Inspired by the science of circadian rhythms, Carlo Volf, PhD, has created buildings which use natural forces, especially light, to enhance people’s health. On behalf of the Center for Environmental Therapeutics, Elizabeth Saenger, PhD, interviewed this Danish visionary on the challenges of following his dream.
Your work as an architect is informed by the conviction that a knowledge of circadian rhythms is essential to create buildings that protect people’s health. Please tell us about your belief, and how you came to that realization.
I believe that the element of time is essential to architecture. When we create buildings, we may learn a great deal by studying the differences in bodily activity during the day and during the year. The circadian and circannual rhythms are essential because they reflect changes that take place in our environment and in our body. As architects, we can create harmony between these internal changes and the external changes in space and architecture. As Alvar Aalto phrased it, “We may define the ideal goals of architecture by saying that the purpose of a building is to act as an instrument that collects all the positive influences in nature for man’s benefit, while also sheltering him from all the unfavorable influences that appear in nature and the building’s specific environment.”
In earlier, vernacular architecture, a marked difference in the use of spaces during a day, and during the year, is often seen. One room may be important in the morning, and less important in the evening. The same goes with certain spaces during the year: a winter garden or a solarium adds value in the autumn, winter, and spring, while activity during summer takes place further inside a building, under cooler temperatures. In this way, a building has a kind of circadian and circannual rhythm, balancing daylight, temperatures, and moisture over time, during the day, and during the year.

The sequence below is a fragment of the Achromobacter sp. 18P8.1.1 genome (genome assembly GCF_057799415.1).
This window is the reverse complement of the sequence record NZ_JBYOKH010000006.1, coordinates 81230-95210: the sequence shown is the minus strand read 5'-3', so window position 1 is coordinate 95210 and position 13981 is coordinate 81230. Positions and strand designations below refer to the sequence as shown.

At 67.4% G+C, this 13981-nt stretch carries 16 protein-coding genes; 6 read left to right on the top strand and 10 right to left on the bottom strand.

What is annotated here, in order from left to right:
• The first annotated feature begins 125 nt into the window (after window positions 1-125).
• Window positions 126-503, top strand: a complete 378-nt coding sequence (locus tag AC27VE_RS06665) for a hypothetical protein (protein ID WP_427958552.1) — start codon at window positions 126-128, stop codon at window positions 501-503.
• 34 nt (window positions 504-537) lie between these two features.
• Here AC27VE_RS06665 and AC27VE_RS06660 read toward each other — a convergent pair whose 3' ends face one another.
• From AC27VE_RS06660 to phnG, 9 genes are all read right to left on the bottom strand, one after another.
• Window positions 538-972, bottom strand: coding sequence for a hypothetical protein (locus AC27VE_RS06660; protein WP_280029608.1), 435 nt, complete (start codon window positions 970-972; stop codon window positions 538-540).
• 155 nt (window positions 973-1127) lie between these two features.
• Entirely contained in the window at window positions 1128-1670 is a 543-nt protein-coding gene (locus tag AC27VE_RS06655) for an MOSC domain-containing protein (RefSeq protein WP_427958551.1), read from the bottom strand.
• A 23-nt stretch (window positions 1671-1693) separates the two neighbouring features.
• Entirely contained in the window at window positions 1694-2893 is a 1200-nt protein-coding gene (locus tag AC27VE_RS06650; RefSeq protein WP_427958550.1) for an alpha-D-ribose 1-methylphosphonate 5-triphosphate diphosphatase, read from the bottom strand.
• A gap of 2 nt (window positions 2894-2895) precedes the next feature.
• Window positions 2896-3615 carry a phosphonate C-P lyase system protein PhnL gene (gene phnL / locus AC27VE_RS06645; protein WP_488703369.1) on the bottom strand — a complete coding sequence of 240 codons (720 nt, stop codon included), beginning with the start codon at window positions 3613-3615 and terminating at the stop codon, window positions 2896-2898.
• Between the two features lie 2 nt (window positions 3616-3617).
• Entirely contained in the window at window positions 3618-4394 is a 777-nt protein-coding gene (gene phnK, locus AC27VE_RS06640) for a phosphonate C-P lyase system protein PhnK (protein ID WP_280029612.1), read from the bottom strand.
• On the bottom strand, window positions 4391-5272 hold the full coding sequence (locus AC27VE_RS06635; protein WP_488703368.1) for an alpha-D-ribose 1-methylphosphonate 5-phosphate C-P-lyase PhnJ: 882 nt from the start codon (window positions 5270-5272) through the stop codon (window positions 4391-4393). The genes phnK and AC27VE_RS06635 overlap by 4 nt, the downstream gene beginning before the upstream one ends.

The elements of time and place are fundamental to modernism in architecture. However, in the 1941 modernist manifesto, Space, Time and Architecture, Sigfried Gideon wrote he does not touch very deeply upon the element of time. He is being deliberately fuzzy, because he sees the time-space relation merely as a development from perspective and focus to abstract decentralized perspective.
Sigfried Gideon wrote he does not touch very deeply upon the element of time. He is being deliberately fuzzy, because he sees the time-space relation merely as a development from perspective and focus to abstract decentralized perspective.
Gideon says, “we are in the formation period of a new tradition.” I believe this is still true. We are “in the middle of restoring architecture to a more human scale,” to use Gideon´s words, and here the circadian rhythm and the element of time plays an important role. Time is the fourth element in architecture, fully equal to height, width and length, and time means a whole world of difference: the difference between a bright, sunlit bedroom, and a dark, gloomy bedroom in the morning, access to, or denial of, sunlight in wintertime. As architects, it may be important to put more effort in the aspect of time, and orient the buildings right in the first place. We need to put as much effort in geographical orientation of spaces, as we put in height, width, and length. As opposed to a car, a building has a fixed relationship with nature: it belongs inseparably on a plot and land, and is affected by its natural conditions, such as sunlight and regional climate.